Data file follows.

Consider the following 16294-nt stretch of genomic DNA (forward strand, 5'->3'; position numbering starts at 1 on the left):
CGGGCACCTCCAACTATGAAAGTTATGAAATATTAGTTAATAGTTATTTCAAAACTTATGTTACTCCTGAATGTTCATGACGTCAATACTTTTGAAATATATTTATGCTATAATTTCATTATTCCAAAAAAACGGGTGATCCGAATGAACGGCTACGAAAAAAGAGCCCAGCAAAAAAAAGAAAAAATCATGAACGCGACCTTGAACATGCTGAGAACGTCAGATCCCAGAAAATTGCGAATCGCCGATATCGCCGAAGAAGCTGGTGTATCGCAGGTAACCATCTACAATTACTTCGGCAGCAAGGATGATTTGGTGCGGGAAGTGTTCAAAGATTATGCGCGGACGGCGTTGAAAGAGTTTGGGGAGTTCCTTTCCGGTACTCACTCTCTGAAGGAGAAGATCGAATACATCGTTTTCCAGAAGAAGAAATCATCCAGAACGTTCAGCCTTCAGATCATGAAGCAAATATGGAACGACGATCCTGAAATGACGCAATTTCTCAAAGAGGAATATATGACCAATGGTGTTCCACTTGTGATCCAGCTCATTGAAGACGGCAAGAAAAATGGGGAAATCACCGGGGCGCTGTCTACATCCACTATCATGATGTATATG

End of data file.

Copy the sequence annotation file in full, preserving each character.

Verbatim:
Consider the following 16294-nt stretch of genomic DNA (forward strand, 5'->3'; position numbering starts at 1 on the left):
CGGGCACCTCCAACTATGAAAGTTATGAAATATTAGTTAATAGTTATTTCAAAACTTATGTTACTCCTGAATGTTCATGACGTCAATACTTTTGAAATATATTTATGCTATAATTTCATTATTCCAAAAAAACGGGTGATCCGAATGAACGGCTACGAAAAAAGAGCCCAGCAAAAAAAAGAAAAAATCATGAACGCGACCTTGAACATGCTGAGAACGTCAGATCCCAGAAAATTGCGAATCGCCGATATCGCCGAAGAAGCTGGTGTATCGCAGGTAACCATCTACAATTACTTCGGCAGCAAGGATGATTTGGTGCGGGAAGTGTTCAAAGATTATGCGCGGACGGCGTTGAAAGAGTTTGGGGAGTTCCTTTCCGGTACTCACTCTCTGAAGGAGAAGATCGAATACATCGTTTTCCAGAAGAAGAAATCATCCAGAACGTTCAGCCTTCAGATCATGAAGCAAATATGGAACGACGATCCTGAAATGACGCAATTTCTCAAAGAGGAATATATGACCAATGGTGTTCCACTTGTGATCCAGCTCATTGAAGACGGCAAGAAAAATGGGGAAATCACCGGGGCGCTGTCTACATCCACTATCATGATGTATATG